181 – You Like Me Too Much – Celia Chavez

Original version recorded February 17th, 1965
Ukulele Version recorded April 28th 2012
Celia Chavez: Vocal
Gary Schreiner: Bass Harmonica
David Barratt – Ukulele and everything else
Produced by David Barratt at The Abattoir Of Good Taste 
Written and credited to George Harrison
You Like Me Too Much was George’s third song to be recorded by The Beatles, after Don’t Bother Me and I Need You.
There is a lot of sullen teenage arrogance and angst about this recording. Written after The Beatles had been on several exhausting tours I picture George having misbehaved with several tour wives coming home to Patti Boyd.
He’s been cheating on her ("treat you right" = "stop sleeping with other girls"), and she’s kept trying to leave, but can’t stop giving him second chances ("you never had the nerve" = "you really believe that with one more chance, I’ll change"). 
This is a man/boy who cheats on his wife/girlfriend and taunts her, saying, 
"You could leave me, but you like me too much. You don’t have the nerve." 
And because he’s figured out that he really does want to be with her, he’ll do whatever he can to convince her that he’ll treat her right. So he thinks about the situation and realizes that he’s been an arse for cheating, and begs her for one more chance – because they both really do like each other too much. 
The lyrics to this song seem to send a mixed message. I mean, if you were on the receiving end of them, would you be convinced in your core that George really "likes" you as unshakably as he professes, or would those reiterated accusations and the recounting of your past misdeeds tend to undermine his claim in your eyes?
It’s all a bit juvenile.
The original stereo mix of the song was not even done by producer George Martin.  He left it to  engineer Norman Smith. When all of the British Beatles albums were being issued on compact disc in the 80’s, it was decided that the album "Help!" would be available in stereo, unlike the first four albums that appeared on CD only in mono. Possibly because George Martin wasn’t even present when some of the original stereo mixes were made in the 60’s, he insisted on creating new ones.  Therefore, sometime in 1986, George Martin went back to the original master tapes to re-create stereo mixes for the entire "Help!" album, including "You Like Me Too Much."  These new mixes were also utilized when the album was re-mastered for the 2009 compact disc release.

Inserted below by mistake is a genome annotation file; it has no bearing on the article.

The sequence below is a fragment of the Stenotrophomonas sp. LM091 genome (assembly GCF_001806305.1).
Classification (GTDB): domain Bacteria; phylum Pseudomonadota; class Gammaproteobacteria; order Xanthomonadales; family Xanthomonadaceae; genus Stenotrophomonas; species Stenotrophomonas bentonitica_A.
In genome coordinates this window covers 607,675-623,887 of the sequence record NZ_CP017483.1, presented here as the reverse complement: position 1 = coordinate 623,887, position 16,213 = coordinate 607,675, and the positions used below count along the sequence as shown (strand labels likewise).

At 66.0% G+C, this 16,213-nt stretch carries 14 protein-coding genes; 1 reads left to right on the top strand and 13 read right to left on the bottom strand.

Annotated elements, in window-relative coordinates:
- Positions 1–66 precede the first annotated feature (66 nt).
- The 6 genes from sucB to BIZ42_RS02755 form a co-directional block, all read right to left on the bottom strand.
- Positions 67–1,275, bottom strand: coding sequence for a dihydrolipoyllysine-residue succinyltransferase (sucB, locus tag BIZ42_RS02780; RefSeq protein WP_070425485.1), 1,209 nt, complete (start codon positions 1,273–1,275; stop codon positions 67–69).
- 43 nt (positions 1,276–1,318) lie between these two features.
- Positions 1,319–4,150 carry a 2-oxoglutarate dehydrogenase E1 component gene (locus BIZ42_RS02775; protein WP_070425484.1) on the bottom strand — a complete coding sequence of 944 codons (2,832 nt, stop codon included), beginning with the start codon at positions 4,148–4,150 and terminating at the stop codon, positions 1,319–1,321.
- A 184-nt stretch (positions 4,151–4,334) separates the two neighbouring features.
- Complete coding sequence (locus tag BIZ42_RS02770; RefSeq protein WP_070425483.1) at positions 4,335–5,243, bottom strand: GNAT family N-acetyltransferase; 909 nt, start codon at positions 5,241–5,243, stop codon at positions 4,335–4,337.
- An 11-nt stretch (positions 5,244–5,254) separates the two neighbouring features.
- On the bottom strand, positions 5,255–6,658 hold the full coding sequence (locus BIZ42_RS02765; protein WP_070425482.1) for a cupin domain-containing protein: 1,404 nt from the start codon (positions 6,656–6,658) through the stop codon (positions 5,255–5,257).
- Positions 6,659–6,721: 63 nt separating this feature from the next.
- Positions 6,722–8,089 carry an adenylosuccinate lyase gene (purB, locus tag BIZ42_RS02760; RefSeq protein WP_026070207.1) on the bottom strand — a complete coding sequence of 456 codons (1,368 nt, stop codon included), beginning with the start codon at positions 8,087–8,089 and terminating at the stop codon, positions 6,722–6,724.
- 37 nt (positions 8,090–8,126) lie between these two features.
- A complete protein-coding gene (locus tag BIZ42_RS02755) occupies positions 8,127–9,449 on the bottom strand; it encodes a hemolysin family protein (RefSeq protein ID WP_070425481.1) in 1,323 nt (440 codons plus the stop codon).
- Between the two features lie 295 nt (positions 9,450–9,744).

The ukulele version is re-interpreted ingeniously by the charismatic and talented Celia Chavez. 
By changing a couple of notes in the melody she wipes away the teenage angst and arrogance and recreates the song as an ode to obsessive love. 
Neither lover can stand to be with the other nor can they bear to be apart. They are both the moth and the flame, they are their own pleasure and pain, and it is exquisite.
Celia Chavez’s songs evoke a fusion of the moody, earthy beauty of her native Seattle with the cool, modern rhythm of New York and Los Angeles, where she splits her time. Her adventures as a singer-for-hire include touring with P!nk, Melody Gardot and Julia Fordham; recording with Burning Spear; appearing on the Tonight Show with Lili Haydn and on MTV’s Video Music Awards with P!nk. Celia’s own debut album, Sailor’s Daughter, is an eclectic, intriguing, and engaging mix of Latin, pop, Americana and vintage soul. The musical styles are united by her warm and inviting vocals.  Look for her in NYC this December as she reprises her role as Funk Angel in Everett Bradley’s "HOLIDELIC: Nativi-tay!" spectacular.
website: www.celiachavez.net
facebook: celiachavezmusic
twitter: celiachavez


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